LOS ANGELES - SEGMENT A: Coronavirus: Planning Ahead
Michelle Constant, the CEO of pandemic planning firm Constant and Associates joins us to discuss the job of a pandemic planner, what government agencies and businesses they assist and how they do that. Constant says that seeing the Coronavirus crisis has been like watching one of their case studies play out in real-time. She says the government has put into effect many of their recommendations, for example, non-pharmaceutical interventions, such as personal actions like handwashing, and community actions like isolating people and environmental actions such as cleaning surfaces.
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She is encouraged to see public/private partnerships emerging to help mitigate the crisis. Constant says there are many lessons to be learned from this pandemic, and that there will be assessments afterward to make sure that changes are made going forward to assist in future scenarios. She shares the resources put in place by the government before a disaster such as the Strategic National Resource, where stockpiles of supplies from medical supplies to pharmaceuticals can be quickly deployed to supplement local facilities. She also talks about how the Navy Hospital ship the Mercy will take some of the load off of medical facilities in case of a spike in seriously ill patients.
SEGMENT B: Coronavirus Protecting Businesses
Constant says she sees a lot of movement from the government to assist businesses and workers affected by the crisis. She mentions, in particular, the Families First Coronavirus Response Act, which contains provisions for extended sick leave, flexibility for parents who have childcare issues. She also mentions the Coronavirus Aid Relief and Economic Security Act, which offers help for businesses like the delay of employer payroll taxes, tax credit rebates, and deferral of excess business loans. Constant talks about how businesses will be able to get restarted when all of this is over. She believes we’ll see a staggering reopening of businesses, most likely due to orders from the health department.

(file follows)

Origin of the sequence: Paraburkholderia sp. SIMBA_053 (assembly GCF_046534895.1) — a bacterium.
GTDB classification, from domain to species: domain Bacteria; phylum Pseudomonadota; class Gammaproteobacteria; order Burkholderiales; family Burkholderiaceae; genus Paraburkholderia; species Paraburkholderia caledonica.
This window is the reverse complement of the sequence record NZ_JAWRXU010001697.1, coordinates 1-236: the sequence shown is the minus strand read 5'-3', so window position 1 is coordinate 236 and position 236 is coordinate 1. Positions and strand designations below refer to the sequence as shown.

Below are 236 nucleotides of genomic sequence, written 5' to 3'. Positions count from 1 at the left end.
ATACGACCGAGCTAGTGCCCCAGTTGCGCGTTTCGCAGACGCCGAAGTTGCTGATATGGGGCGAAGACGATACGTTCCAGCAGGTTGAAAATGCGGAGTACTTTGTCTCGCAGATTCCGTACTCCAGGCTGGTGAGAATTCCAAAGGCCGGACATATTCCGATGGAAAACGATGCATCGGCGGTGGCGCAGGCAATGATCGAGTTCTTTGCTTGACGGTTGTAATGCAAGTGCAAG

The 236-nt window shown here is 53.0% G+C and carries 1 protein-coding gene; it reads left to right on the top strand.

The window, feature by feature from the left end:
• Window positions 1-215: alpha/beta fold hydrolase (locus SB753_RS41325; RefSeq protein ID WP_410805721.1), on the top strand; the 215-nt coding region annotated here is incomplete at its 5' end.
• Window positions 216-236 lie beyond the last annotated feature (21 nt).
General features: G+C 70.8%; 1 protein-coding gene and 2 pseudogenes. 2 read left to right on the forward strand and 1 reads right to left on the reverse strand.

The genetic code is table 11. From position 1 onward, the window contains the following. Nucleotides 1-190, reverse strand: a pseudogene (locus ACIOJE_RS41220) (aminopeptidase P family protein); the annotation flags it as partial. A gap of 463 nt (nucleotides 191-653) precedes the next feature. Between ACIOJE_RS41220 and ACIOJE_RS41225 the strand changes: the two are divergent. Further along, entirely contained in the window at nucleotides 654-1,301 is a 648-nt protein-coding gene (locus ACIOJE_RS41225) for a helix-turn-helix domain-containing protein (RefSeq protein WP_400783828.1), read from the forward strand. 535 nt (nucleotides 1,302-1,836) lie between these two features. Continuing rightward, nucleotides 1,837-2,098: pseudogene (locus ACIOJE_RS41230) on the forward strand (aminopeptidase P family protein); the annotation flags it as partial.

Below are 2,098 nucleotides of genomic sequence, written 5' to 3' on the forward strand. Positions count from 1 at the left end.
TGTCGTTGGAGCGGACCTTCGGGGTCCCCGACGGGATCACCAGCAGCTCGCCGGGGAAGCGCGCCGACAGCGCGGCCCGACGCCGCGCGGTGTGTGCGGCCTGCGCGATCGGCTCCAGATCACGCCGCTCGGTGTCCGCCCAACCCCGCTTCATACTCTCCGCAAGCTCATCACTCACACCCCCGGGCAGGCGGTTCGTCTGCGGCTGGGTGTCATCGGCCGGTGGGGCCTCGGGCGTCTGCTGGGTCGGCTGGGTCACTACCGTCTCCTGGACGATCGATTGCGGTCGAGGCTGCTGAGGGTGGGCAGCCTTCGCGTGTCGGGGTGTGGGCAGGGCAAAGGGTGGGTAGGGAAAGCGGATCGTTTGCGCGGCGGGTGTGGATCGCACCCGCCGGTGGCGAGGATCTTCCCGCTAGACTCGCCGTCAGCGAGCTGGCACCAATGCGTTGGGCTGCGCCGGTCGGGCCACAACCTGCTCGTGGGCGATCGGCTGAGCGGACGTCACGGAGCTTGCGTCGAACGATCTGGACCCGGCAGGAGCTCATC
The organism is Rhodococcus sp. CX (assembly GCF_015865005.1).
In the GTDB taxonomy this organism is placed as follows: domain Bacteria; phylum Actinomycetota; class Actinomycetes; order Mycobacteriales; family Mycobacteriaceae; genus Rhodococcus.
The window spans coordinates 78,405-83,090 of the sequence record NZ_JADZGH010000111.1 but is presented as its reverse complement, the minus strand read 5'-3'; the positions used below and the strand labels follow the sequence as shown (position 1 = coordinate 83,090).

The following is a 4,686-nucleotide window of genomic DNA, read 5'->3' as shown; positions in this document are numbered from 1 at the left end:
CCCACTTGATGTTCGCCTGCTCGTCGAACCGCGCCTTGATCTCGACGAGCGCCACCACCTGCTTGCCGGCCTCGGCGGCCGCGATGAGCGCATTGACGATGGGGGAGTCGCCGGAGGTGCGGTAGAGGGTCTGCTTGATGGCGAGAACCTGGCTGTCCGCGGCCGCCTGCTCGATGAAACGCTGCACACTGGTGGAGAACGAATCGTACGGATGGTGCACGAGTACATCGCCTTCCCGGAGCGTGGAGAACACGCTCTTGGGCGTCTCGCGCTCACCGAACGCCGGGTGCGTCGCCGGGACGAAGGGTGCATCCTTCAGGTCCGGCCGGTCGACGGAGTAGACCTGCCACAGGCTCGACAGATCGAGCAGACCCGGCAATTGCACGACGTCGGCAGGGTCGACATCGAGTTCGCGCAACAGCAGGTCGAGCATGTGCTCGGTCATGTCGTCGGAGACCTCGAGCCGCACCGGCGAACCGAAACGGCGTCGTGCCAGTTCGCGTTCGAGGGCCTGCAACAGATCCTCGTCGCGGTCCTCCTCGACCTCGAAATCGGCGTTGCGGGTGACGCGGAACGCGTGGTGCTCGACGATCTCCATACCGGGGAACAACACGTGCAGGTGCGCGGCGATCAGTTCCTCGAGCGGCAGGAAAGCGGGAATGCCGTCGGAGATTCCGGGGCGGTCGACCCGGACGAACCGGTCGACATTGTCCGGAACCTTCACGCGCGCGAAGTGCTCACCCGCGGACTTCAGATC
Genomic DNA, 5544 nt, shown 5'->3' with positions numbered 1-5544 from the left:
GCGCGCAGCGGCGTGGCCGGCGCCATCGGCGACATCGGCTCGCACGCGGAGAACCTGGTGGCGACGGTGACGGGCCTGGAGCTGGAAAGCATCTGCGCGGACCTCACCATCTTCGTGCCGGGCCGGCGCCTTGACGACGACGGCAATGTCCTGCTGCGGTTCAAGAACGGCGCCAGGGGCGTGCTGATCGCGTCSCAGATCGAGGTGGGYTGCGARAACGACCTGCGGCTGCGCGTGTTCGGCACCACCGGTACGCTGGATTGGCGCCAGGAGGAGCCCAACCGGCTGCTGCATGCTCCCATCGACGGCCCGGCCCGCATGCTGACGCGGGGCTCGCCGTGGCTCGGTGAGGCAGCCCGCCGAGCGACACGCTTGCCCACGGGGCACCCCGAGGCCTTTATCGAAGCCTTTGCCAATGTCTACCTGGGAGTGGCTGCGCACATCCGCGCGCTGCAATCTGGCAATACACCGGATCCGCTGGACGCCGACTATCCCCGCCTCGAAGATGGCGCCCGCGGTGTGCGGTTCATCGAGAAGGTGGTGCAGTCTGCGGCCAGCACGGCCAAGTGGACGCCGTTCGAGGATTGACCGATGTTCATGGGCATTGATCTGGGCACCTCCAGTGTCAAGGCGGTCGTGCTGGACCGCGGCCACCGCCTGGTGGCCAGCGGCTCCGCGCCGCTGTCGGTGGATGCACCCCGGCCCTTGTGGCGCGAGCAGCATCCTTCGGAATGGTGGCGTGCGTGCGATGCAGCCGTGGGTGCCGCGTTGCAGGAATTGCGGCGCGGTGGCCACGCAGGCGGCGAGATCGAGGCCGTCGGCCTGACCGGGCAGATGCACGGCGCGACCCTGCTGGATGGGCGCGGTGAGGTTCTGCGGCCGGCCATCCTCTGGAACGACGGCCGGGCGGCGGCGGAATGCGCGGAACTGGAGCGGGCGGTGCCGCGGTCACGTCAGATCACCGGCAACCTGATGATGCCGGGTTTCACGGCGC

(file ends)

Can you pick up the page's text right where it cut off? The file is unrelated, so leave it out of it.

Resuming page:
SEGMENT C: Coronavirus Stress and Anxiety
Therapist John Tsilimparis joins Hal to talk about how to handle the stress of dealing with the coronavirus crisis. He says part of the stress is that people don’t know much about what the virus is all about and they don’t know how long the personal distancing is going to last.
Tsilimparis says that some people with mental and emotional problems have even more trouble dealing with the isolation because humans are social creatures challenges our basic instinct to reach out for support from others. H He says that the main thing to do to cope is to learn self-regulation skills, and avoid “emotional reasoning” when a person confuses feelings with facts. He tells people to do a “five-minute rule.” He tells patients to not react emotionally until they’ve taken five or ten minutes to rationally consider what they are facing, and after that brief “pull-back” they are in a better place to deal with things. He also says people need to stay informed but don’t “news saturate” because they will likely become more distressed over the situation. Tsilimparis says we need to use our technology to reach out to people, to keep busy and keep a sense of normalcy to keep emotionally stable.
SEGMENT D: Wrap Up
Hal promotes his “What The Hal” podcast. He shares a photo of a chalk drawing by children that says “everything will be okay” and we end with the Chino Hills high school choir singing “Somewhere Over the Rainbow” over their personal devices, which was edited into a full chorus video.